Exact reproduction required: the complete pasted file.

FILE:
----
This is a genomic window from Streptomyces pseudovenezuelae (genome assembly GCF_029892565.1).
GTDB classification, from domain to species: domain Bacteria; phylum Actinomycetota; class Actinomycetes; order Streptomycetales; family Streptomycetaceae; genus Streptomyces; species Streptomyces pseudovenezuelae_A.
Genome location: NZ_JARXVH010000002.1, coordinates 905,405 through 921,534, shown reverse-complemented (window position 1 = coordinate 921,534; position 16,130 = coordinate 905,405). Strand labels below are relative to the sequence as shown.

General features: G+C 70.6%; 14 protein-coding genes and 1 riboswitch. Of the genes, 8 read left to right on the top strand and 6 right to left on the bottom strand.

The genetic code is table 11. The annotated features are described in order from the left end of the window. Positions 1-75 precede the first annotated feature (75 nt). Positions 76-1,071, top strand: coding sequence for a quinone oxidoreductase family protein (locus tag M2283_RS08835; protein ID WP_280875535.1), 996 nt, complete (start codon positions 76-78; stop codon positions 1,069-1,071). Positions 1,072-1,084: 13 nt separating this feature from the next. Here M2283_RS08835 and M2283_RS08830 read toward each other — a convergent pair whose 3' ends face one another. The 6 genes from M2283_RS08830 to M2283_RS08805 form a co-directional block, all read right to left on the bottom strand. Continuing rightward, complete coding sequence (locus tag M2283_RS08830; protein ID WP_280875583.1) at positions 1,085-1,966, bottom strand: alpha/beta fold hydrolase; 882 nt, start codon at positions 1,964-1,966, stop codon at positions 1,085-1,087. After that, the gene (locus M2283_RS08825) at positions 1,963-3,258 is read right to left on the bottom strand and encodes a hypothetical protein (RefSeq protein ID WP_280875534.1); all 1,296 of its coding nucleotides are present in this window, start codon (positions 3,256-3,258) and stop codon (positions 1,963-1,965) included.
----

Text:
This is a genomic window from Streptomyces pseudovenezuelae (genome assembly GCF_029892565.1).
GTDB classification, from domain to species: domain Bacteria; phylum Actinomycetota; class Actinomycetes; order Streptomycetales; family Streptomycetaceae; genus Streptomyces; species Streptomyces pseudovenezuelae_A.
Genome location: NZ_JARXVH010000002.1, coordinates 905,405 through 921,534, shown reverse-complemented (window position 1 = coordinate 921,534; position 16,130 = coordinate 905,405). Strand labels below are relative to the sequence as shown.

General features: G+C 70.6%; 14 protein-coding genes and 1 riboswitch. Of the genes, 8 read left to right on the top strand and 6 right to left on the bottom strand.

The genetic code is table 11. The annotated features are described in order from the left end of the window. Positions 1-75 precede the first annotated feature (75 nt). Positions 76-1,071, top strand: coding sequence for a quinone oxidoreductase family protein (locus tag M2283_RS08835; protein ID WP_280875535.1), 996 nt, complete (start codon positions 76-78; stop codon positions 1,069-1,071). Positions 1,072-1,084: 13 nt separating this feature from the next. Here M2283_RS08835 and M2283_RS08830 read toward each other — a convergent pair whose 3' ends face one another. The 6 genes from M2283_RS08830 to M2283_RS08805 form a co-directional block, all read right to left on the bottom strand. Continuing rightward, complete coding sequence (locus tag M2283_RS08830; protein ID WP_280875583.1) at positions 1,085-1,966, bottom strand: alpha/beta fold hydrolase; 882 nt, start codon at positions 1,964-1,966, stop codon at positions 1,085-1,087. After that, the gene (locus M2283_RS08825) at positions 1,963-3,258 is read right to left on the bottom strand and encodes a hypothetical protein (RefSeq protein ID WP_280875534.1); all 1,296 of its coding nucleotides are present in this window, start codon (positions 3,256-3,258) and stop codon (positions 1,963-1,965) included.